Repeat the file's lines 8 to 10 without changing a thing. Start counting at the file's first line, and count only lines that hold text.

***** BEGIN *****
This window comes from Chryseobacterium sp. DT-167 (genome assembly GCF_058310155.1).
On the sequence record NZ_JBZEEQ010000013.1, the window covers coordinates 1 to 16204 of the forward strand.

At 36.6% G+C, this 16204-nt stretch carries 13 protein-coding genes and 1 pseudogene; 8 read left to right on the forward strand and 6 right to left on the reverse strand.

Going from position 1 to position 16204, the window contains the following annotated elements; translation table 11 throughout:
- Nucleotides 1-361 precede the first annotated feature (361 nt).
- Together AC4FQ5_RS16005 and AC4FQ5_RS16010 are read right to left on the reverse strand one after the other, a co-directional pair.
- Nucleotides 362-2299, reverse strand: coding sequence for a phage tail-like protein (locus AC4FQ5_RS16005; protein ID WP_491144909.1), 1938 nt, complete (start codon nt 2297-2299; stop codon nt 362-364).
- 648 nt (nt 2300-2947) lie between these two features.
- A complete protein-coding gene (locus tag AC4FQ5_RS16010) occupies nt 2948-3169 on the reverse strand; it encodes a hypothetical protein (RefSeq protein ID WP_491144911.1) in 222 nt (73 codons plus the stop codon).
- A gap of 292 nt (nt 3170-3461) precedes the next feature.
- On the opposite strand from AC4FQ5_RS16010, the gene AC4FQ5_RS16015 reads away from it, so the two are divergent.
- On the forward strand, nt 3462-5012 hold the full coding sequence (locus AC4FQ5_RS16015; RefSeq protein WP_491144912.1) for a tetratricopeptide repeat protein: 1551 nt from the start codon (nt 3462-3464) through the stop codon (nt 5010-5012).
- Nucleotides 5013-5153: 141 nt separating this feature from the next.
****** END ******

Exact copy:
- 648 nt (nt 2300-2947) lie between these two features.
- A complete protein-coding gene (locus tag AC4FQ5_RS16010) occupies nt 2948-3169 on the reverse strand; it encodes a hypothetical protein (RefSeq protein ID WP_491144911.1) in 222 nt (73 codons plus the stop codon).
- A gap of 292 nt (nt 3170-3461) precedes the next feature.